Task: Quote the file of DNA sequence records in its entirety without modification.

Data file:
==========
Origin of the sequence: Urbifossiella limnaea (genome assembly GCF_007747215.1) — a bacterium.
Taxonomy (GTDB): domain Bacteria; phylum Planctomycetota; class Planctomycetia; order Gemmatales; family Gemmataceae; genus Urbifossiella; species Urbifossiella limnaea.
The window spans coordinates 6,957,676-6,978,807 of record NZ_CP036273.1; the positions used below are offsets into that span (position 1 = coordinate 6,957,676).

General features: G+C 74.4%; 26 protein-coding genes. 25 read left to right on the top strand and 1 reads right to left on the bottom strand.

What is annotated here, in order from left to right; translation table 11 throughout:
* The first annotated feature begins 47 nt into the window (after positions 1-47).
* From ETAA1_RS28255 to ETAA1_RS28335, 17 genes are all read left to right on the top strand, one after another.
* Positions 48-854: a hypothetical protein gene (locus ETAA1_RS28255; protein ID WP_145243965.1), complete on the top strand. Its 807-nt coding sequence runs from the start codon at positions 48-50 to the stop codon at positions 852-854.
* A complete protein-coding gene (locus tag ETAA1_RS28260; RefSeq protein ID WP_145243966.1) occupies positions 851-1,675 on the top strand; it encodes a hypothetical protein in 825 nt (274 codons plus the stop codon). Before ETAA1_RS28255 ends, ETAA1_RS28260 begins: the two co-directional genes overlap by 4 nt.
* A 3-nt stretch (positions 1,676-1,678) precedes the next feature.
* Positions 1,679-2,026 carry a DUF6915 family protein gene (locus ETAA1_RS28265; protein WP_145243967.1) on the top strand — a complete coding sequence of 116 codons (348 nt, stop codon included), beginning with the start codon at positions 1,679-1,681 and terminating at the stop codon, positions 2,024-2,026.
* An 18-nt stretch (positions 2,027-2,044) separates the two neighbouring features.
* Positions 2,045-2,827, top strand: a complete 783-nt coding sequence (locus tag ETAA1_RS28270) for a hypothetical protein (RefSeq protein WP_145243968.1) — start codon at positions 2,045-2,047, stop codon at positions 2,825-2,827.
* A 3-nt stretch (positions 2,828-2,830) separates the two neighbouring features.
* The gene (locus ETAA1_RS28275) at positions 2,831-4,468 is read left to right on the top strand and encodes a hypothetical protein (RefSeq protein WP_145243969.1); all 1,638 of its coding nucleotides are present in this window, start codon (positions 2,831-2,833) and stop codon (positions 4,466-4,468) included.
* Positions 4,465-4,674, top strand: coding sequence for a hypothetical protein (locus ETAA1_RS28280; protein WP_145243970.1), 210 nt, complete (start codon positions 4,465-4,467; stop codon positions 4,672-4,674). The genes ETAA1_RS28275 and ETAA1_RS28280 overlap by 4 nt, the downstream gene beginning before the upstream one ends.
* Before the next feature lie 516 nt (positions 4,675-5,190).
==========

Origin of the sequence: Urbifossiella limnaea (genome assembly GCF_007747215.1) — a bacterium.
Taxonomy (GTDB): domain Bacteria; phylum Planctomycetota; class Planctomycetia; order Gemmatales; family Gemmataceae; genus Urbifossiella; species Urbifossiella limnaea.
The window spans coordinates 6,957,676-6,978,807 of record NZ_CP036273.1; the positions used below are offsets into that span (position 1 = coordinate 6,957,676).

General features: G+C 74.4%; 26 protein-coding genes. 25 read left to right on the top strand and 1 reads right to left on the bottom strand.

What is annotated here, in order from left to right; translation table 11 throughout:
* The first annotated feature begins 47 nt into the window (after positions 1-47).
* From ETAA1_RS28255 to ETAA1_RS28335, 17 genes are all read left to right on the top strand, one after another.
* Positions 48-854: a hypothetical protein gene (locus ETAA1_RS28255; protein ID WP_145243965.1), complete on the top strand. Its 807-nt coding sequence runs from the start codon at positions 48-50 to the stop codon at positions 852-854.
* A complete protein-coding gene (locus tag ETAA1_RS28260; RefSeq protein ID WP_145243966.1) occupies positions 851-1,675 on the top strand; it encodes a hypothetical protein in 825 nt (274 codons plus the stop codon). Before ETAA1_RS28255 ends, ETAA1_RS28260 begins: the two co-directional genes overlap by 4 nt.
* A 3-nt stretch (positions 1,676-1,678) precedes the next feature.
* Positions 1,679-2,026 carry a DUF6915 family protein gene (locus ETAA1_RS28265; protein WP_145243967.1) on the top strand — a complete coding sequence of 116 codons (348 nt, stop codon included), beginning with the start codon at positions 1,679-1,681 and terminating at the stop codon, positions 2,024-2,026.
* An 18-nt stretch (positions 2,027-2,044) separates the two neighbouring features.
* Positions 2,045-2,827, top strand: a complete 783-nt coding sequence (locus tag ETAA1_RS28270) for a hypothetical protein (RefSeq protein WP_145243968.1) — start codon at positions 2,045-2,047, stop codon at positions 2,825-2,827.
* A 3-nt stretch (positions 2,828-2,830) separates the two neighbouring features.
* The gene (locus ETAA1_RS28275) at positions 2,831-4,468 is read left to right on the top strand and encodes a hypothetical protein (RefSeq protein WP_145243969.1); all 1,638 of its coding nucleotides are present in this window, start codon (positions 2,831-2,833) and stop codon (positions 4,466-4,468) included.
* Positions 4,465-4,674, top strand: coding sequence for a hypothetical protein (locus ETAA1_RS28280; protein WP_145243970.1), 210 nt, complete (start codon positions 4,465-4,467; stop codon positions 4,672-4,674). The genes ETAA1_RS28275 and ETAA1_RS28280 overlap by 4 nt, the downstream gene beginning before the upstream one ends.
* Before the next feature lie 516 nt (positions 4,675-5,190).